Thinking of getting a new road bike? The cycling scene in Bangkok has been booming lately, with more and more shops popping up everywhere, especially around Skylane. To save you some time, I have put together a list of the best (foreigner-friendly) Bangkok bike shops and where you can find them.
Let’s be honest – Bangkok isn’t the best place for cycling as it’s always hot, there’s busy traffic, dirty air etc. But if you already live here, are a true cycling enthusiast and know where to ride, you can overcome the shortcomings and make it work. Now let’s take a look at bike shops in Bangkok where you can get your new bike (or service) and I will also share a few tips that you can consider before making a decision.
Bangkok bike shops – where you can buy a road bike in Bangkok
Some of the more affordable brands are Giant, Canyon, Focus, Merida, Trek and Cannondale, to name a few. On the other hand, more expensive models can be found at Specialized, Colnago, Pinarello, Cervelo and other brands. Many of them have some sort of presence in Bangkok in the form of brick-and-mortar retail shops located all around the city. Below is an overview of the most popular ones that are also foreigner-friendly.
|Orbea, Pinarello, Focus, Lapierre
|Specialized, Merida, Bianchi, Colnago, Pinarello, Fizik
|BKK Canyon Bike
|Orbea, Cipollini, DMT, 3T, Lazer
|Sarto, Litespeed, Rotwild, Jamis,
|Pinarello, Factor, Storck
|Giro, Canyon, Specialized, Storck, BMC, Pinarello, Trek
|Attaquer, Factor, Canyon
|Scott, Giant, Cannondale, Bianchi
|Nakornthai Bike Shop
|BMC, Look, Trek, Bianchi, Cannondale, Cube, Orbea, Merida, Fizik
|Rama 3, Lumpini
|Saengthong Bike and Part
You may discover that many of these websites offer limited information on the store’s selection and stock, meaning you will probably have to go there in person anyway. Being clear on the model, or at least the brand, will help save you from traversing the city and wasting valuable time.
Before you go shopping – how to buy a road bike in Bangkok
If you are new to cycling, here is a quick buying tip. Before heading to a local bike shop right away, do some research at home and ideally learn some basics about cycling (YouTube is a great resource for this). Why? It will help you with two things. First, save money down the road because you will gain a realistic expectation of the bike prices on the market. And second, you will know an approximate component quality you should later look (I am talking particularly about drivetrain).
When you get stuck in the decision-making process, your lifeline can be the trio of price-design-quality factors. In an ideal scenario, you want to consider all three when selecting your new road bike – you should like the design, the components should be of satisfactory quality and all that should fit within your budget. It wouldn’t be a good idea to buy it based on only one of these factors alone, as you are risking a compromise in other areas. For example, you may buy a beautiful bike sporting low-quality components; expensive bike that doesn’t look nice etc. You get the point.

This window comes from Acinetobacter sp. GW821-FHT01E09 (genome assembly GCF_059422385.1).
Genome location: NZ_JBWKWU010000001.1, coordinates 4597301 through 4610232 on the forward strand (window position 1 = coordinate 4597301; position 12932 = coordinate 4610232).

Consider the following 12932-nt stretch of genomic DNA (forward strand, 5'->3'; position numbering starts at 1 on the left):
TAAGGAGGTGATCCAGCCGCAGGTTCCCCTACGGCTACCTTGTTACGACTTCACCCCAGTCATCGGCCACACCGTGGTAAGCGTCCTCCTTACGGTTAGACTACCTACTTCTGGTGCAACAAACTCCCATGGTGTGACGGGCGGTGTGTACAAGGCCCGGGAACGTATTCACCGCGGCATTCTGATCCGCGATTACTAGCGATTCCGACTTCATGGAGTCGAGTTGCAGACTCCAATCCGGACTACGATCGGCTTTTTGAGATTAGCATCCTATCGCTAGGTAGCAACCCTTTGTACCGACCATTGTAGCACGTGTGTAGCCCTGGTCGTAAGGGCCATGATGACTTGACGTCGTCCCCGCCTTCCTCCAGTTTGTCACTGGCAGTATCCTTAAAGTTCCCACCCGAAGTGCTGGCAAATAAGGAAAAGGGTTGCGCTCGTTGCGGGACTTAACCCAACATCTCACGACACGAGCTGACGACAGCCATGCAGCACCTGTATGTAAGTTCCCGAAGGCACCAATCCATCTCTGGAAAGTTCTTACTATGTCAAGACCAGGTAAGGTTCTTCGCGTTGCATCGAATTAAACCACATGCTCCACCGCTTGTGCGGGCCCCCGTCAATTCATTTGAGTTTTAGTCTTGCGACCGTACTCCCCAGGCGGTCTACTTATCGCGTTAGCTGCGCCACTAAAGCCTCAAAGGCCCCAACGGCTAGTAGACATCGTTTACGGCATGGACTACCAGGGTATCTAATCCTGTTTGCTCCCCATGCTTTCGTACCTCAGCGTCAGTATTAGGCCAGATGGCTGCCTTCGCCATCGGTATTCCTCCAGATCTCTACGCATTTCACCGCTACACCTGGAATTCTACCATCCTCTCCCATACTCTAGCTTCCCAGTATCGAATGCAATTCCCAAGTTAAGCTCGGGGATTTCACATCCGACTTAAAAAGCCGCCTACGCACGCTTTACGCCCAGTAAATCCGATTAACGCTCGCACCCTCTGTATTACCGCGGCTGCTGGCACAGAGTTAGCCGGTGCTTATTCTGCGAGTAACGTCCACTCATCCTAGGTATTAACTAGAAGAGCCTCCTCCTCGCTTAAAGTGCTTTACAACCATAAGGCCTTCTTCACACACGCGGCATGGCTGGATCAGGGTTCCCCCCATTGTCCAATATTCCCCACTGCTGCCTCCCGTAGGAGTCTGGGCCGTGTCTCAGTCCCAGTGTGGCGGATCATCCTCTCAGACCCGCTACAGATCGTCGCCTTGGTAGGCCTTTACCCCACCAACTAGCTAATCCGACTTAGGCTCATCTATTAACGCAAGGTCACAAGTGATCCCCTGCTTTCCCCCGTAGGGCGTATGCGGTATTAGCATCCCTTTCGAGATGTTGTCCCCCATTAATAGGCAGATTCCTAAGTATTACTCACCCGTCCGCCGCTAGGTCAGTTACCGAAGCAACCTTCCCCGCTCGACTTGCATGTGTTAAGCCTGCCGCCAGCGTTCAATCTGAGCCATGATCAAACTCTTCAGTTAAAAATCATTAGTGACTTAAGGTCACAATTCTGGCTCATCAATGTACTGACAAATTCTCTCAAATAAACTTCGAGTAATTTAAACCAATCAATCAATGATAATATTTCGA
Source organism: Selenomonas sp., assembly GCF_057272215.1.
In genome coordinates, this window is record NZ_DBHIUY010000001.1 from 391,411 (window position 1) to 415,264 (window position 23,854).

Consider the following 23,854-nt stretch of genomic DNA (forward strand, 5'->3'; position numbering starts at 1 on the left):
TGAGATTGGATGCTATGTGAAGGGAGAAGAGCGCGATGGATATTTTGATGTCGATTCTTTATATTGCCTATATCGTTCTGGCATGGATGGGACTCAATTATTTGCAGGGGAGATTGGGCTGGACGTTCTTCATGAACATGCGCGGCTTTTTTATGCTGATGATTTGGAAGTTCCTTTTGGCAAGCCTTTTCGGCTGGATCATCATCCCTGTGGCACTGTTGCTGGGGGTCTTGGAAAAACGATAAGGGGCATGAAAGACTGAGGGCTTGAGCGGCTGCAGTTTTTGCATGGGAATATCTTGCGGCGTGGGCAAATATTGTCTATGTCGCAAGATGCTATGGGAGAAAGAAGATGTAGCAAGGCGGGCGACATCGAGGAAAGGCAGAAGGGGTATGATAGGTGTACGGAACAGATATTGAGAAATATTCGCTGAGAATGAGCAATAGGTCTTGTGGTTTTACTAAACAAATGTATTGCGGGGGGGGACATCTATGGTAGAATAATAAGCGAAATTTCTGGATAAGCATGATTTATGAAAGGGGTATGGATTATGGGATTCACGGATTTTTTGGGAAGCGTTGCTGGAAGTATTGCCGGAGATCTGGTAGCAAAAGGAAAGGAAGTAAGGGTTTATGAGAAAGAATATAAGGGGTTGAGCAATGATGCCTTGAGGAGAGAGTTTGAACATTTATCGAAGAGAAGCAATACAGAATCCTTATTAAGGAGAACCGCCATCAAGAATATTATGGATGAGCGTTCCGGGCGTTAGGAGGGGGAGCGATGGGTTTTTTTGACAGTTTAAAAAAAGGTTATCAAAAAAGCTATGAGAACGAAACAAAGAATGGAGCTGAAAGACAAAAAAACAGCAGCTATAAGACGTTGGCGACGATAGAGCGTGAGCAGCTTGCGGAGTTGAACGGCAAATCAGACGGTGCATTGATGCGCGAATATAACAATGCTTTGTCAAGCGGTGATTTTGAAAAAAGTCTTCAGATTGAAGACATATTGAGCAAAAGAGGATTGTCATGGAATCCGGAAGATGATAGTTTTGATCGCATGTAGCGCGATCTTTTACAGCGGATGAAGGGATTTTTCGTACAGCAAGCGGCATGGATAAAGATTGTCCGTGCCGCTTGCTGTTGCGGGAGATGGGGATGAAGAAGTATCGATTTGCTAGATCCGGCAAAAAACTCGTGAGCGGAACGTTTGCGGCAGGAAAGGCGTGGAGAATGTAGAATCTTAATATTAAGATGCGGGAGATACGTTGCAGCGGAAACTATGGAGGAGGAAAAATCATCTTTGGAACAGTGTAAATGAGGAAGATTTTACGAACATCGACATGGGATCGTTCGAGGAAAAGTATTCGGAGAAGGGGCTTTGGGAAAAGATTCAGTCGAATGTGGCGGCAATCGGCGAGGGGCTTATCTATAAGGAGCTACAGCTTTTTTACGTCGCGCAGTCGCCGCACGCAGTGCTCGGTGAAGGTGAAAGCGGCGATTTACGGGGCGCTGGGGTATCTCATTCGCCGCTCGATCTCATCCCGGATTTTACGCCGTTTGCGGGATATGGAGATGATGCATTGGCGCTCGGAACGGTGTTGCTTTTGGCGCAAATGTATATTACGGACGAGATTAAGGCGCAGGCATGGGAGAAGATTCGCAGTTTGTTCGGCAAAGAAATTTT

I learned this the hard way. I knew very little about what makes road bikes good and ended up choosing mostly based on aesthetics. Result? Many bikes at a similar price point to mine have higher quality drivetrain. No, it’s not the end of the world, but a little research would have definitely steered my decision in a different direction.
The way it works in Thailand – style over substance
There is one thing to look out for in Thailand – unlike anywhere elsewhere I have ever been been, most cyclists in Bangkok (or Thailand in general) tend to gravitate towards super expensive high-end bikes you would normally only see in the professional peloton. If you have unlimited budget, buy a pro-level bike, but I believe this is an unnecessary investment for most beginners and even more advanced riders alike. Since the terrain in and around Bangkok is flat, weight of the bike is a small contributor to your overall performance. Moreover, the quality of tarmac altogether with heavy traffic makes it sometimes difficult to avoid obstacles on the road. Surely, last thing you would want is to damage your expensive carbon wheels in a pot hole. All in all, unless you are a seasoned professional or want to take your performance to the next level, buying a high-end bike just doesn’t make financial sense if you only plan to ride in Bangkok.